Happy (almost) Fall and welcome to this week’s edition of 5 for Friday.
Running the gamut from mixed reality to some rather interesting developments in the world of social media, below you’ll find this week’s selection of hand-picked headlines.
Intended to simplify product discovery and enable better buying decisions among beauty brand shoppers, Macy’s has unveiled a new experiential platform that combines virtual (VR) and augmented (AR) reality.
No strangers to the world of tech-based storyselling, the retail giant had previously tested the waters with a solution aimed at furniture shoppers. Powered by systems developed by Marxent, that program (dubbed “VR for Furniture”) in expected to be live in 69 Macy’s stores by early November. In stores where it’s already being piloted, a 60% increase in sales has been reported.
According to Macy’s president, Hal Lawton, the latest round of in-store enhancements are “practical applications that will engage our customers,” and give them the “best shopping experience possible.”
Instagram’s “Shopping in Stories” is now available to all users and business partners around the world.
In testing since June, the feature leverages one of the platform’s most popular services: more than 400 million users access at least one Story on a daily basis.
Instagram is also adding a “Shopping” channel to “Explore.” Aimed at satisfying the individual tastes of its community, content will focus on the brands they already follow, along with some suggestions.
Marking another milestone, Instagram recently surpassed 1 billion monthly active users, and expected to surpass 2 billion by 2023.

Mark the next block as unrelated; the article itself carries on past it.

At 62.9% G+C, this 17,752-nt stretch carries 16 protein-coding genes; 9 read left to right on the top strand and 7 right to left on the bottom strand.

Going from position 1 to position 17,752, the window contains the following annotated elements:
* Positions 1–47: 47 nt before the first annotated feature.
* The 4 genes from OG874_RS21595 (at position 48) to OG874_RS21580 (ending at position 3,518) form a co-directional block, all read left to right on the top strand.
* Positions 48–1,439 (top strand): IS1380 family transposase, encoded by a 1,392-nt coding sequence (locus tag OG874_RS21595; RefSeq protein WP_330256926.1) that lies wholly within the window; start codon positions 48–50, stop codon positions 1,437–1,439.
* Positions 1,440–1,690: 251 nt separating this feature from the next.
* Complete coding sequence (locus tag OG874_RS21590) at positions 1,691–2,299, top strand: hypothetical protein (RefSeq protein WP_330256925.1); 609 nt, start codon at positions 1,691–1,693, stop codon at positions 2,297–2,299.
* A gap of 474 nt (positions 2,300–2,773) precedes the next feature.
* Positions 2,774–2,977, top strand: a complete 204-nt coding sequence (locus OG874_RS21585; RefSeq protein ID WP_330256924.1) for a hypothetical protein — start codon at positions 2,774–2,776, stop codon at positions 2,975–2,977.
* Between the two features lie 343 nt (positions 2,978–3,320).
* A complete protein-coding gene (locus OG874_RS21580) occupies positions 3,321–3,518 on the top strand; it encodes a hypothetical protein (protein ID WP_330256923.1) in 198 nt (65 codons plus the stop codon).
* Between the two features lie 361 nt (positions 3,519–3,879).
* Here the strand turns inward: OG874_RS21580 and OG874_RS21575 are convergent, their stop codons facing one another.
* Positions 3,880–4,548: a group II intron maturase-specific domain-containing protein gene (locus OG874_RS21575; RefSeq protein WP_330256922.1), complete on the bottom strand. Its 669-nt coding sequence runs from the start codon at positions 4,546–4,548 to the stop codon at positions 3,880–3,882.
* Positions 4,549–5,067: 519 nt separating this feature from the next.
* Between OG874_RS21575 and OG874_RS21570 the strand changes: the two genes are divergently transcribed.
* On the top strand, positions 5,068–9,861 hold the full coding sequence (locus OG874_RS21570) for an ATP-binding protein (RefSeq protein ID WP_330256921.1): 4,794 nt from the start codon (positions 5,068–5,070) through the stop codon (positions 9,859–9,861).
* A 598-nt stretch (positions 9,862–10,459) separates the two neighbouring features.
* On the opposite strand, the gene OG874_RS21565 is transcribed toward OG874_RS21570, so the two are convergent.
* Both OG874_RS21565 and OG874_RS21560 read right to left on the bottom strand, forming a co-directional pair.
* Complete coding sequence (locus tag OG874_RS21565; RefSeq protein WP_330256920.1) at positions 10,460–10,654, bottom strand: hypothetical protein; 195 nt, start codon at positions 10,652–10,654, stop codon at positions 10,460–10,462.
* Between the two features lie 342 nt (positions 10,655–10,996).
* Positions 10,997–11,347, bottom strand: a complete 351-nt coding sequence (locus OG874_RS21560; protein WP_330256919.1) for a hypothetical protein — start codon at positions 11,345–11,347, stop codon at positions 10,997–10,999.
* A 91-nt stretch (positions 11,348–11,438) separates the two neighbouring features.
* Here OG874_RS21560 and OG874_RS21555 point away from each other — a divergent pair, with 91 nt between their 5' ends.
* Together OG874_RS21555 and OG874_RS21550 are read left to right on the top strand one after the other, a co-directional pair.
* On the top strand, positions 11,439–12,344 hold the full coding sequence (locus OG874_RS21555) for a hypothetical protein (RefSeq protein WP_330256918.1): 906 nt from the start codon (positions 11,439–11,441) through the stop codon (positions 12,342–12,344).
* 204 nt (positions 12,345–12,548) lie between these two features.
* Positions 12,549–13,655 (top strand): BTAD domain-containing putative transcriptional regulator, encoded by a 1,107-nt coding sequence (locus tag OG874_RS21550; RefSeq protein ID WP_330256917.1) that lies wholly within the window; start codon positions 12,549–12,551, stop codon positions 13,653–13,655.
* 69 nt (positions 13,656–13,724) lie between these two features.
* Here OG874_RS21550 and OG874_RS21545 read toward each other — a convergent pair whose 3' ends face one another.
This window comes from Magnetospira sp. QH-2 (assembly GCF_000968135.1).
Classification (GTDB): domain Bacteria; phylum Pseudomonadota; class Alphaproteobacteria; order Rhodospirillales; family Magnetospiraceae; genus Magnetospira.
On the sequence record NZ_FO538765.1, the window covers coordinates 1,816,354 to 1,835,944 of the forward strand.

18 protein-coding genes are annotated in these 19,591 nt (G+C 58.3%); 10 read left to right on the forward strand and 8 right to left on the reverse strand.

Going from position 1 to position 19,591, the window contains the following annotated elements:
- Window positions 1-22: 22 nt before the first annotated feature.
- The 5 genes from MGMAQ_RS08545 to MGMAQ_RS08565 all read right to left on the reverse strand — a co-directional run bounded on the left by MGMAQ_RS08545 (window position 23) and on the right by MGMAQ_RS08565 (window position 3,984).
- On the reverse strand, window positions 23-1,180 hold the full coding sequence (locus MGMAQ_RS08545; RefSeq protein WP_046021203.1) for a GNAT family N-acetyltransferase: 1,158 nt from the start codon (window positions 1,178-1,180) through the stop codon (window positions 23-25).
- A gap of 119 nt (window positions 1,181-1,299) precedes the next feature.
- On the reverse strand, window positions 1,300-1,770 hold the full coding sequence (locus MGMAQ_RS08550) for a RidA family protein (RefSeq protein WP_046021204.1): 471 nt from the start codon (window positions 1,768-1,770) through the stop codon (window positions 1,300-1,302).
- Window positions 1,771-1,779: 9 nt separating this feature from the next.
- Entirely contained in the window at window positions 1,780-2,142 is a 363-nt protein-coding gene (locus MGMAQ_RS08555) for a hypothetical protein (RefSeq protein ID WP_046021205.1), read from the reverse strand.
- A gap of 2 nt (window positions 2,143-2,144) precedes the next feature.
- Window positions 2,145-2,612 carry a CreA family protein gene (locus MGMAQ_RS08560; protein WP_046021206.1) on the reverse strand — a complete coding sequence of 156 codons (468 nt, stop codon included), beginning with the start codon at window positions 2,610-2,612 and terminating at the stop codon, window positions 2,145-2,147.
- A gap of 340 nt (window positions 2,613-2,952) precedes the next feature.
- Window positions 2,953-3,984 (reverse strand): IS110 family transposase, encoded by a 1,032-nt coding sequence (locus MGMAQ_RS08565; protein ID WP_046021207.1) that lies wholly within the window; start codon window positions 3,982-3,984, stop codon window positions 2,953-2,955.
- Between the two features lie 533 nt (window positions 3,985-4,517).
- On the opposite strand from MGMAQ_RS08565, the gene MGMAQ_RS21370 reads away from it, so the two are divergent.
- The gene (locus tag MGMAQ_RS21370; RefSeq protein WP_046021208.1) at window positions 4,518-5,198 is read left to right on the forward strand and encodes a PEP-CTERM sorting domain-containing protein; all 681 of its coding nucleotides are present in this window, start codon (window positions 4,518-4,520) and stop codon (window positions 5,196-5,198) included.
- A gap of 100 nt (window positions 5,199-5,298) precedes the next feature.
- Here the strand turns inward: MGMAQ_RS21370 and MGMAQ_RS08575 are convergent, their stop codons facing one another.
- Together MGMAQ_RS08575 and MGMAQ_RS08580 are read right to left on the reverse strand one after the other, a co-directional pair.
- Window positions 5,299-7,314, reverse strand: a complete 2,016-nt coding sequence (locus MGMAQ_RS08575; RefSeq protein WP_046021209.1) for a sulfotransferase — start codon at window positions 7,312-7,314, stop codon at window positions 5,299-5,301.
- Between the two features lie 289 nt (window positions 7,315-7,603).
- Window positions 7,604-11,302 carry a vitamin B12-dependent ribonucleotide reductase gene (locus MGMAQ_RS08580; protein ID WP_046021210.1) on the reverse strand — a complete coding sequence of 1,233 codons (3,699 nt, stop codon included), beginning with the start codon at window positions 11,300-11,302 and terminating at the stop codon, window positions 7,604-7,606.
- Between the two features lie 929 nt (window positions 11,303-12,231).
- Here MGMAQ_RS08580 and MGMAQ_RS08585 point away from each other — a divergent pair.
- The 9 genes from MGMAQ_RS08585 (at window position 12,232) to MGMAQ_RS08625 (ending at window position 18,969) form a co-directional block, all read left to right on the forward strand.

Working with Accenture, Facebook recently published the results of a study that examined the buying habits and behaviors of the modern customer.
Based on data collected from nearly 1,600 adult shoppers in the U.S., they looked at trends across a broad range of sectors, including “Media & Entertainment,” “Apparel & Accessories,” “Household Staples and Health,” and “Household & Personal Care”
Seeking to highlight the role “Facebook’s Family of Apps” (FFAS) play in the journey (as well as opportunities for advertisers), their findings showcase a number of relevant insights, even beyond Facebook, that brands should consider.
“With the exception of Media & Entertainment shoppers,” they claim, “in-store is still the most common way consumers are purchasing products across the categories surveyed. That said, 46% of Household Staples shoppers say that online is the most common way they buy new products. And 26% of Media & Entertainment shoppers, 19% of Household Staples and 18% of Apparel & Accessories shoppers say on mobile is the most common way they buy.”
AR Quick Look, an iOS 12 feature that builds augmented reality support into Apple’s Safari browser, has been added to Shopify’s toolkit.
The addition, says TechCrunch, will enable the 600,000+ online stores that run on the platform to offer their customers augmented reality views of products without the fuss of additional downloads.
The usefulness of this functionality will vary between retailers and customers: shops with a higher proportion of desktop or Chrome visitors may not see the same benefits since these browsers don’t currently support it.
Pinterest is opening its platform to brands and influencers, offering both more reasons to partner up on the platform.
By making its content marketing API available to third-party influencer marketing channels, brands, says Pinterest, can expect “more visibility into various stats like monthly views, followers, impressions, click-throughs and saves,” while influencers “should now have an easier time connecting with would-be brand partners.”
Their news comes in the wake of increased pressure from competitors like Instagram and YouTube, and with 92% of marketers that partnered with influencers defining their experiences as effective, seems to be a step in the right direction.